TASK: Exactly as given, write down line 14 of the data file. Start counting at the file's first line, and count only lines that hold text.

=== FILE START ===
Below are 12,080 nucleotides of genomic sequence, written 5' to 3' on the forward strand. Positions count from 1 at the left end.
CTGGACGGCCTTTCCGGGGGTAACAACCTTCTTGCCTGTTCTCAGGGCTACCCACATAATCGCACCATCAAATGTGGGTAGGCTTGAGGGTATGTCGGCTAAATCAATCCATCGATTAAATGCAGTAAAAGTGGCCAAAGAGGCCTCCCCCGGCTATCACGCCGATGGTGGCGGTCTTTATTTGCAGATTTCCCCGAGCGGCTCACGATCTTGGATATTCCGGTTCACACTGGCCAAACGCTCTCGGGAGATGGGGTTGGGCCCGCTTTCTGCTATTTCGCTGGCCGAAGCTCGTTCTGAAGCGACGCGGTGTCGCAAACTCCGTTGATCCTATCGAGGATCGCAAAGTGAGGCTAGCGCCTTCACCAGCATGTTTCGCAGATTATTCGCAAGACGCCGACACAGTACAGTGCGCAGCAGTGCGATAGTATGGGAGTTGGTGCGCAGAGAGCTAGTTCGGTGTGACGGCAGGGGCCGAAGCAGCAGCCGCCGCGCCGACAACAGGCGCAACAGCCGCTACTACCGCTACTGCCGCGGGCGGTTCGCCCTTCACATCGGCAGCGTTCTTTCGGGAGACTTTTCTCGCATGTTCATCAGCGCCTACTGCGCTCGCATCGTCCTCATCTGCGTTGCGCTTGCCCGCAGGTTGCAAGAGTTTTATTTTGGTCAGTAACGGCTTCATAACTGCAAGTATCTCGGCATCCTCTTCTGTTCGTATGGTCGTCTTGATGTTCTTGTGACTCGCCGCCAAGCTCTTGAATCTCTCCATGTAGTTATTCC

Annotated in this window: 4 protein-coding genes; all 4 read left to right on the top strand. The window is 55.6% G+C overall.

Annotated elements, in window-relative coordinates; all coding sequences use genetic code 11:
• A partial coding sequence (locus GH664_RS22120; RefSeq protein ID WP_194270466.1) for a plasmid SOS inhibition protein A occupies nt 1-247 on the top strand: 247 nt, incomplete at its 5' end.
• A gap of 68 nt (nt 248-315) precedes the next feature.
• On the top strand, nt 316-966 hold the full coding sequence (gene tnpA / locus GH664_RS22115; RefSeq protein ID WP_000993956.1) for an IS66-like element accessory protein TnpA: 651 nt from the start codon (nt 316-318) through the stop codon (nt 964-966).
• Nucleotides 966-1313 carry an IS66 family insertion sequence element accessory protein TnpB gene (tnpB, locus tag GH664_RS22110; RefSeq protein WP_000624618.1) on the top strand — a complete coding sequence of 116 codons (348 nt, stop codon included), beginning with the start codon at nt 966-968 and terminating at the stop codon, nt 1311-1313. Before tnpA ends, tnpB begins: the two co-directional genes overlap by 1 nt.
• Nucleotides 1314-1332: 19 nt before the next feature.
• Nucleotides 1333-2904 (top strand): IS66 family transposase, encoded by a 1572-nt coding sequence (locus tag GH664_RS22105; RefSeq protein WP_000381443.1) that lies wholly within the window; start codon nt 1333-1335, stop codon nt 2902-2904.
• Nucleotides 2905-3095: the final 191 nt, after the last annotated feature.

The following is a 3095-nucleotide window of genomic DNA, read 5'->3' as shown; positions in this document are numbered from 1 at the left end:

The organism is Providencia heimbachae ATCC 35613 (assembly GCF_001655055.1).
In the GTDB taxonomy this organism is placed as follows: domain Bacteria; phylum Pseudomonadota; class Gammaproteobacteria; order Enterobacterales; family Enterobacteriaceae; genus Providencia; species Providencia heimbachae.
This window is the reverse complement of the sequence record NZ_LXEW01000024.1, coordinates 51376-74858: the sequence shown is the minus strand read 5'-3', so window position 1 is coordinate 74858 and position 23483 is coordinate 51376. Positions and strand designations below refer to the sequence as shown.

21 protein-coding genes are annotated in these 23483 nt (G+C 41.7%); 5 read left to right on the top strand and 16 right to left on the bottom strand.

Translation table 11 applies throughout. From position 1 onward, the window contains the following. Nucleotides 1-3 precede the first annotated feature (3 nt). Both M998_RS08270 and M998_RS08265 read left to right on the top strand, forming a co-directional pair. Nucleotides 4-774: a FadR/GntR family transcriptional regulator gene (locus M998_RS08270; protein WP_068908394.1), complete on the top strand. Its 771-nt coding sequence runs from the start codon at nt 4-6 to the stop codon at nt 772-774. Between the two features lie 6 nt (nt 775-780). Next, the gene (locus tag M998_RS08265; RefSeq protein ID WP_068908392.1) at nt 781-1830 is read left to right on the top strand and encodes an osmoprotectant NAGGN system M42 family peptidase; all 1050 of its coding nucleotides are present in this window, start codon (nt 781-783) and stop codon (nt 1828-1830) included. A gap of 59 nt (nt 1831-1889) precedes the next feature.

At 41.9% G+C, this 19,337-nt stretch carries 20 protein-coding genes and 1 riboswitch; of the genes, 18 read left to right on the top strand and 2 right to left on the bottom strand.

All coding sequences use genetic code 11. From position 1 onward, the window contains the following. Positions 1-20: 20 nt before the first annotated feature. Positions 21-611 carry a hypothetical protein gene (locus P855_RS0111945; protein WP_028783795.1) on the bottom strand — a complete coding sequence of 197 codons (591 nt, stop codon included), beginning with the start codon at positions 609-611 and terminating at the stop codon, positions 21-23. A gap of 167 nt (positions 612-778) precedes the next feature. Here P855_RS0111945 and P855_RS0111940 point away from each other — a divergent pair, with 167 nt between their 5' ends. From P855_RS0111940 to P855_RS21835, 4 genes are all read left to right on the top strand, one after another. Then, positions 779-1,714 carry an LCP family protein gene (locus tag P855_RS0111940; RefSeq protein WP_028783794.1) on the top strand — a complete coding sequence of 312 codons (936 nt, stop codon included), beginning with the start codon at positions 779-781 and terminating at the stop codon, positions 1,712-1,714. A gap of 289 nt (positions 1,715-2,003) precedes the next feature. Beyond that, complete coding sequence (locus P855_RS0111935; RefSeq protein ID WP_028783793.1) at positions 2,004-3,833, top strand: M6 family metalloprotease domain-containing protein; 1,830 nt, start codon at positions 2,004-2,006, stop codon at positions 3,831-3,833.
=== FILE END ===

In the GTDB taxonomy this organism is placed as follows: domain Bacteria; phylum Pseudomonadota; class Gammaproteobacteria; order Enterobacterales; family Enterobacteriaceae; genus Providencia; species Providencia heimbachae.